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I was born and raised in southwest Houston after my parents immigrated from Taiwan in search of a better education and economic future.

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My brother and I are both proud graduates of Missouri City public schools. Our father commuted two hours every day to work as a chemical engineer in Lake Jackson, and our mother was a bookkeeper for a small business furniture store in Alief. 

Like many immigrant parents, mine had a fairly narrow definition of professional success: doctor, lawyer, or engineer. 


But I was always interested in public service. At a young age, I began volunteering with my church youth group by teaching English to new Americans and renovating Section 8 houses. The stark contrasts in educational and economic opportunities available to me relative to the people I served underscored the need for economic justice.

My first job as a server and dishwasher at a restaurant in Chinatown taught me the value of hard work and the importance of small businesses. 

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As I grew older, I began to personally experience racism and homophobia. On the first political campaign I worked on, a family friend, a fellow Chinese American, was running for mayor. On the campaign trail, people called him a communist because he was from China. They said he was un-American because he had an accent. 

But nothing shook me more than waking up to a text saying that our campaign office had been burned down. 

Around the same time, I was starting to come to terms with my sexual orientation. Growing up in a conservative religious community, I knew I was going to have a tough time coming out. It wasn’t until Annise Parker was elected as the first openly gay Mayor of Houston that I started to feel a sense of hope and belonging.

That’s why I’m running -- so that every kid in Harris County can look towards the future with a sense of hope and belonging. If elected, I will be the first Asian American and first openly gay person to serve on Harris County Commissioners Court.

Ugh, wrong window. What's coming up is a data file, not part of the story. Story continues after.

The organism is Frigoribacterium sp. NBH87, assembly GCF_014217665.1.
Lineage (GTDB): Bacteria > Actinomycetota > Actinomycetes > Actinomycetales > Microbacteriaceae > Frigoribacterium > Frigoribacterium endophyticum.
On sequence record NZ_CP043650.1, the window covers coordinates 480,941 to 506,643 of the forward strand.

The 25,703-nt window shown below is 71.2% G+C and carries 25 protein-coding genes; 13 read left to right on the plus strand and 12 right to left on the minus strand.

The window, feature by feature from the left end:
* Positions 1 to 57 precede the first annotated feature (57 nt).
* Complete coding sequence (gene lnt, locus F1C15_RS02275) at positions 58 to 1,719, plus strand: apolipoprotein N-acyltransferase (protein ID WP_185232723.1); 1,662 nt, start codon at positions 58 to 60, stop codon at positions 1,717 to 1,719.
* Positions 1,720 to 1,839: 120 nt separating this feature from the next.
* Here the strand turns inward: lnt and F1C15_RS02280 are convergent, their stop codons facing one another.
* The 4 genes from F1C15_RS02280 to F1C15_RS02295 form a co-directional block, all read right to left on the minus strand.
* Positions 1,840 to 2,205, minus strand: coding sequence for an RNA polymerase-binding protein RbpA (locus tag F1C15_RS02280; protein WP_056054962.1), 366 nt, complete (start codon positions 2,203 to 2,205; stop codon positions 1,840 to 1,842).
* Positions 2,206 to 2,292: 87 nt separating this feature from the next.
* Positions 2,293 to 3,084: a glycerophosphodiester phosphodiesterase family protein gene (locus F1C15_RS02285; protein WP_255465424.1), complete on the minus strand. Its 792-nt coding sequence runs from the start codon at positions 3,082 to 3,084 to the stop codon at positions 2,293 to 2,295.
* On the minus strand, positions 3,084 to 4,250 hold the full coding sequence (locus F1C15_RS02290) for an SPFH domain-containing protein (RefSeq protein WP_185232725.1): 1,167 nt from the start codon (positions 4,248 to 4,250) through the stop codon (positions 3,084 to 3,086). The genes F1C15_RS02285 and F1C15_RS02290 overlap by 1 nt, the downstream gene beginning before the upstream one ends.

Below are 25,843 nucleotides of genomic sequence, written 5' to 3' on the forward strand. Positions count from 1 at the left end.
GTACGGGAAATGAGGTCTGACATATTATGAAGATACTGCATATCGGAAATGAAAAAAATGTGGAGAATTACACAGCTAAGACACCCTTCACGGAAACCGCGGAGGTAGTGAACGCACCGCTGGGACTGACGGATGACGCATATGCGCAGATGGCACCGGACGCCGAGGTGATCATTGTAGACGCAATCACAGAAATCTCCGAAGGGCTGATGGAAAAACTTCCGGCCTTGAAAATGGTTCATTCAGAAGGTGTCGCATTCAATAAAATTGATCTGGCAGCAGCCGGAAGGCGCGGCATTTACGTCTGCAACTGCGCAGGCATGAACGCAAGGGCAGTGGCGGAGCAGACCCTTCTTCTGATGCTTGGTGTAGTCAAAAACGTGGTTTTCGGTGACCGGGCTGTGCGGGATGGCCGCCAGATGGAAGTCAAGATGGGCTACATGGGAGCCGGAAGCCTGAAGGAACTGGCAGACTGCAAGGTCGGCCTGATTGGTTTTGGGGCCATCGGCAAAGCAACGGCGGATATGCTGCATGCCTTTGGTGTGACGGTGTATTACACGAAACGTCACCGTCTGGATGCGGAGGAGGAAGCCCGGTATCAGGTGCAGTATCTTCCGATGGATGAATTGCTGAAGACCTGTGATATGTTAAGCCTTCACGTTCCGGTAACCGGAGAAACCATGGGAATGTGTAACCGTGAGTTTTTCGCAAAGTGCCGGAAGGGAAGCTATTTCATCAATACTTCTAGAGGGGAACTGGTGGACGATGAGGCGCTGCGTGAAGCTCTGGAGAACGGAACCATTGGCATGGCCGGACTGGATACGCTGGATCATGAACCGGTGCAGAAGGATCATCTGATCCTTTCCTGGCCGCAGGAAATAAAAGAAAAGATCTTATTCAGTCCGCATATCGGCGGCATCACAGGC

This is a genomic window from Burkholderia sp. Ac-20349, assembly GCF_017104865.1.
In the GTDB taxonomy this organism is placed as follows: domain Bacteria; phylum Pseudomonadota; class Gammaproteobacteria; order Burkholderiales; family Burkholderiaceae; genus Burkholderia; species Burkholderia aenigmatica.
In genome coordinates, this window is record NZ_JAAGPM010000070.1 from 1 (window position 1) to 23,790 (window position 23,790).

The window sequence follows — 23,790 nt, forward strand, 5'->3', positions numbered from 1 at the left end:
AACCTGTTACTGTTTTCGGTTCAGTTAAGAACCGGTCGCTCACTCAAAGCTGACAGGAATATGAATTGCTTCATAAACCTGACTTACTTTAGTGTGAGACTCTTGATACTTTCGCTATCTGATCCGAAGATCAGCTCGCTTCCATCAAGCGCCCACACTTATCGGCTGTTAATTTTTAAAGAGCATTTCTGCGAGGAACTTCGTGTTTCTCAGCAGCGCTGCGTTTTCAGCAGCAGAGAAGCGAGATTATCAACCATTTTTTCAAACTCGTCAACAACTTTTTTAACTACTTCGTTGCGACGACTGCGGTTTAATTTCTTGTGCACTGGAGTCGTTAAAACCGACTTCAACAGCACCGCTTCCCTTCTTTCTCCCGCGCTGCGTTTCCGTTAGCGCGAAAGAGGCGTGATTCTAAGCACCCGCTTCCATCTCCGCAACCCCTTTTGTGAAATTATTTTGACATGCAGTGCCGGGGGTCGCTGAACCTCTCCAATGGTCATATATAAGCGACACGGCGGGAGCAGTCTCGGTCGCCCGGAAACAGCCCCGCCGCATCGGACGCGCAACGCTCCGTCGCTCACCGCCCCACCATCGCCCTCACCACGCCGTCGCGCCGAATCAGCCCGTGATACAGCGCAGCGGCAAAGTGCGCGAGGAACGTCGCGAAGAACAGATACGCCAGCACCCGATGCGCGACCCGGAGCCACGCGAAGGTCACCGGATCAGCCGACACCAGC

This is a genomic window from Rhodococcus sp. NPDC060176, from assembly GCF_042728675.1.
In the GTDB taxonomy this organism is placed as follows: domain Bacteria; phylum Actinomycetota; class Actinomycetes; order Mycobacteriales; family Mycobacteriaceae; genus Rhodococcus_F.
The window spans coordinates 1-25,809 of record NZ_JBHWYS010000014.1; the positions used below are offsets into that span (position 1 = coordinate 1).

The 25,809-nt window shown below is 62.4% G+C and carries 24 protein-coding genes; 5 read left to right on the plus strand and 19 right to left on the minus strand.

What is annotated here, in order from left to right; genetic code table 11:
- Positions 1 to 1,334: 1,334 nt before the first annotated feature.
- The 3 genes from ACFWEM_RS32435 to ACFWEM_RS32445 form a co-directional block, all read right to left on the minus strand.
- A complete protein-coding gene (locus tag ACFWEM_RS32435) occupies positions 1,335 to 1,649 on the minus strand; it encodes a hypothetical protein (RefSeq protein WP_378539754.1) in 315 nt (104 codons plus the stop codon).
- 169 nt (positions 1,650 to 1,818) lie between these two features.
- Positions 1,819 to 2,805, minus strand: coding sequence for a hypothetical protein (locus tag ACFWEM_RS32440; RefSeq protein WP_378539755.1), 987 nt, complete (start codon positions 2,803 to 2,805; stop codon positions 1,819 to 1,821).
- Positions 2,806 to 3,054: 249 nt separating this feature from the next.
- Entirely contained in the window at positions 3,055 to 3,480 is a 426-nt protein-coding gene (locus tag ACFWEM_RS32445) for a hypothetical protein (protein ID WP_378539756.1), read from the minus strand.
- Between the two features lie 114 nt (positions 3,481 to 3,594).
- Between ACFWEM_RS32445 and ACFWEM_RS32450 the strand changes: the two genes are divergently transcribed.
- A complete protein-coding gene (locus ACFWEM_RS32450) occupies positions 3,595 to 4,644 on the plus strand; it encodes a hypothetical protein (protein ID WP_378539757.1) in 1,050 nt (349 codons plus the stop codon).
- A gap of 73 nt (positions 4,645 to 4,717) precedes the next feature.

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After graduating from Rice University, I moved to D.C. to work for Speaker Nancy Pelosi, working to fix the damage done to families torn apart by unjust immigration laws and individuals burdened by student loans. I later worked for Maryland Governor Martin O’Malley, helping to lead his political action committee where we traversed the country electing Democrats to office up and down the ballot. After graduating from Northwestern University’s law school and business school and bearing witness to Donald Trump’s election, I was determined to return home to Houston and protect our democracy against Trump’s antics. 

During the 2020 Presidential election, I served as the Director of Innovation for the Harris County Clerk’s Office. In this role, I led the history-making team that created and scaled drive-thru voting, a bold change that made voting more accessible for 130,000 people. Republicans tried to disqualify the 130,000 ballots cast via drive-thru voting, but we beat them in the courts -- every single time. Unfortunately, drive-thru voting and the other innovative measures put in place to expand voter access were made illegal by Republicans in Austin during the 2021 legislative session. 

I’ve seen the way that expanding access to services and using innovation to bring the government to the people can impact those who have traditionally been overlooked and underserved. There is so much more that we can do if we rally around big, bold change. This campaign is for all of us who have ever felt left behind by our state government. This campaign is our shot at moving Harris County towards a better, brighter, more equitable future -- together. 

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